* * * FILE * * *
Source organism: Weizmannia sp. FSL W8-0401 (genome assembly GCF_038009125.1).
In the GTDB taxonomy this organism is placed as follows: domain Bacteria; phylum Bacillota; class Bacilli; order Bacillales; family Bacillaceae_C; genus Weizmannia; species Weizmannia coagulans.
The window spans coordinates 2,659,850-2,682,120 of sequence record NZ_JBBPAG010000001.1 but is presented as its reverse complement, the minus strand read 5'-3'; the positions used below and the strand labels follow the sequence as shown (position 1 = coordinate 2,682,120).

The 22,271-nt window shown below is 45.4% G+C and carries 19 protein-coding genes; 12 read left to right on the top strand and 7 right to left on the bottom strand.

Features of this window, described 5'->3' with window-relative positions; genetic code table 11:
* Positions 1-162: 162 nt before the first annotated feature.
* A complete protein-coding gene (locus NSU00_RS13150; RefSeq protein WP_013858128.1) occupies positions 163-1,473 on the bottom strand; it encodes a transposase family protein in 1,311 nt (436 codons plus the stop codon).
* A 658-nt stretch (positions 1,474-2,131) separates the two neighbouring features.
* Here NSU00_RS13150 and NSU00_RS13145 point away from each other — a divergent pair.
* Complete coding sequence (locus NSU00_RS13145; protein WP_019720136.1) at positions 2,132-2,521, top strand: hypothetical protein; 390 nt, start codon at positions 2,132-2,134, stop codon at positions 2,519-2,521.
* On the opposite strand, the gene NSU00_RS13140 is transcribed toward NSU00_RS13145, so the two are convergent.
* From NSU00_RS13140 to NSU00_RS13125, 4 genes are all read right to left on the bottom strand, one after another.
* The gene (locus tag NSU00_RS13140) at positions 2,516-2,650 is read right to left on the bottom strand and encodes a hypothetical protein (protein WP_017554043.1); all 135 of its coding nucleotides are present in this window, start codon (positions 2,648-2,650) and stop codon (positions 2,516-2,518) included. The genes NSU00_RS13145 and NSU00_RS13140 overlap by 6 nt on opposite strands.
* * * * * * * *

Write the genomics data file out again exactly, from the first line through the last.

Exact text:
Source organism: Weizmannia sp. FSL W8-0401 (genome assembly GCF_038009125.1).
In the GTDB taxonomy this organism is placed as follows: domain Bacteria; phylum Bacillota; class Bacilli; order Bacillales; family Bacillaceae_C; genus Weizmannia; species Weizmannia coagulans.
The window spans coordinates 2,659,850-2,682,120 of sequence record NZ_JBBPAG010000001.1 but is presented as its reverse complement, the minus strand read 5'-3'; the positions used below and the strand labels follow the sequence as shown (position 1 = coordinate 2,682,120).

The 22,271-nt window shown below is 45.4% G+C and carries 19 protein-coding genes; 12 read left to right on the top strand and 7 right to left on the bottom strand.

Features of this window, described 5'->3' with window-relative positions; genetic code table 11:
* Positions 1-162: 162 nt before the first annotated feature.
* A complete protein-coding gene (locus NSU00_RS13150; RefSeq protein WP_013858128.1) occupies positions 163-1,473 on the bottom strand; it encodes a transposase family protein in 1,311 nt (436 codons plus the stop codon).
* A 658-nt stretch (positions 1,474-2,131) separates the two neighbouring features.
* Here NSU00_RS13150 and NSU00_RS13145 point away from each other — a divergent pair.
* Complete coding sequence (locus NSU00_RS13145; protein WP_019720136.1) at positions 2,132-2,521, top strand: hypothetical protein; 390 nt, start codon at positions 2,132-2,134, stop codon at positions 2,519-2,521.
* On the opposite strand, the gene NSU00_RS13140 is transcribed toward NSU00_RS13145, so the two are convergent.
* From NSU00_RS13140 to NSU00_RS13125, 4 genes are all read right to left on the bottom strand, one after another.
* The gene (locus tag NSU00_RS13140) at positions 2,516-2,650 is read right to left on the bottom strand and encodes a hypothetical protein (protein WP_017554043.1); all 135 of its coding nucleotides are present in this window, start codon (positions 2,648-2,650) and stop codon (positions 2,516-2,518) included. The genes NSU00_RS13145 and NSU00_RS13140 overlap by 6 nt on opposite strands.